Eric Garcia

By: Eric Garcia on November 15th, 2012

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True Definition of Foam Insulation R-Value

R-Value | Foam Insulation | insulation

To most people, insulation's R-value is the most important factor of that insulation, but is that the case with foam insulation?

Also See, “R-Value: Why There’s More To Consider”

Heat can transfer three ways;

  1. Conduction (physical contact)
  2. Convection (air flow)
  3. Radiation (waves from the sun)

R-value only measures a given insulation's ability to stop heat transfer through conduction. A product such as fiber glass or cellulose may achieve a high R-value but will still allow air to pass through it, thus allowing heat transfer, through way of convection.

R-values alone are almost worthless. R-values are measured in airtight, zero weather condition capsules. This is not an accurate way to measure something that will be on the outside walls of a house, that will constantly be indirectly exposed to several weather conditions and varying wind speeds. Consumers should know how the insulation will react to water, wind, mold, sound, etc.

Furthermore, most kinds of insulation lose R-value when the temperature drops. This is because the material itself gets colder with the temperature. If the material is colder, it will be less effective in stopping heat transfer by conduction. Different types of insulation will differ on how much R-value they will lose. For instance, studies have shown that fiber glass insulation loses 40% of its R-value when the temperature drops below 20. In a standard 2x4 stud cavity fiber glass achieves an R-14 at best and can drop down to an R-8. Foam insulation does not suffer from this effect; in fact it increases in effectiveness when temperature drops. This is because the cells that make up foam insulation hold gasses and hinder the foam from getting colder. It is because of this that Styrofoam coolers work so well.

To many, the solution for air flow is to use fiber glass batting that has a vapor barrier on one or both sides. When you use fiber glass with a vapor barrier you need ventilation so that vapor can escape before building up moisture and causing all kinds of damage. However, if vents are in place, air flow is present which allows heat transfer through convection. There is just no way to win with fiber glass. Cellulose has all of the same weaknesses as fiber glass. Cellulose will settle over time, it does not stop air flow, and will require added insulation in later years.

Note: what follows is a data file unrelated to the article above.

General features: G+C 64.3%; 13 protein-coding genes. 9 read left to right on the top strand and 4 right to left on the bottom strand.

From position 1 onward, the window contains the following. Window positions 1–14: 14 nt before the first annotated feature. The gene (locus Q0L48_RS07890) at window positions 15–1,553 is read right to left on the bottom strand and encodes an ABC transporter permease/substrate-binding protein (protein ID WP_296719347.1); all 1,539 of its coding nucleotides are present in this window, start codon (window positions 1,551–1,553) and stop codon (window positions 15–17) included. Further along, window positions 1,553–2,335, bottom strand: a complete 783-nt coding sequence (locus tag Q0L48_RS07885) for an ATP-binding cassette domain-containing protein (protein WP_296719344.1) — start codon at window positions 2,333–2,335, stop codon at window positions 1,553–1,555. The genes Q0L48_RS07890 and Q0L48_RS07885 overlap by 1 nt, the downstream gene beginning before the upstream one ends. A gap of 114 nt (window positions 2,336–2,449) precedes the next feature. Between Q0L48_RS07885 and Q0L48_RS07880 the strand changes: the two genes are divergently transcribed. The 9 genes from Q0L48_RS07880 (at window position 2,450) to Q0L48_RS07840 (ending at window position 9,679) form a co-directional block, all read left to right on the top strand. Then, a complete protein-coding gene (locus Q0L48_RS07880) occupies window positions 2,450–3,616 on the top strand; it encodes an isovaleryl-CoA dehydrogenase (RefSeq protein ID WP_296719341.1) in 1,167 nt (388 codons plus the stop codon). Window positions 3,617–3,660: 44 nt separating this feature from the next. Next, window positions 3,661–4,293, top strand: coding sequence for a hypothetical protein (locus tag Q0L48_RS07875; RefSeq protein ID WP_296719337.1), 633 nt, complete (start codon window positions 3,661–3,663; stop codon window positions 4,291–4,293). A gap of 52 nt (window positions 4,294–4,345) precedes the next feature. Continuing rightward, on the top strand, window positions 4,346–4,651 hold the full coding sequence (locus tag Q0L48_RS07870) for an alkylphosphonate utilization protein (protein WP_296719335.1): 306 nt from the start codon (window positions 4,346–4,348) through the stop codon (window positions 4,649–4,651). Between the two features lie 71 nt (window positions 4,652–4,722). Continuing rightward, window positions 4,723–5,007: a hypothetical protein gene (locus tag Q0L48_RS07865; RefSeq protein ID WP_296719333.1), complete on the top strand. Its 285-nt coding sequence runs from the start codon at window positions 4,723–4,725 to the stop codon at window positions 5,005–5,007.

RetroFoam uses Tri-polymer based resin injection foam for enclosed cavities such as existing walls and Icynene spray foam for open cavities. Foam insulation will not settle or crack over time. It is moisture resistant and most foam insulation is non-flammable.

Foam insulation is excellent for sound deadening. Different products may vary on these qualities, be sure to research every product and company. Foam insulation R-value is usually higher then cellulose and fiber glass. However, with all these other benefits, R-value is the least important of its qualities. Foam insulation is the way of the future, it is the product huge corporate buildings want to use because of how effective it is, and any homeowner can have the same product.

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About Eric Garcia

Eric brings his knowledge and training in building science, training in spray and injection foams from the manufacturers, more than 8 years installing foam insulation, as well as selling and managing in the foam insulation industry. He is also BPI and Dale Carnegie certified and has taken several building science courses including air sealing and building envelope. Eric’s responsibilities include overseeing and giving support to all of the branches of the RetroFoam of Michigan company, office, estimates, and installs. He is also the Professor of Foam on our educational YouTube series Foam University. Even when Eric is off he is usually still “working” or thinking about work, but when he can get away he enjoys camping, hiking, hunting, and woodwork.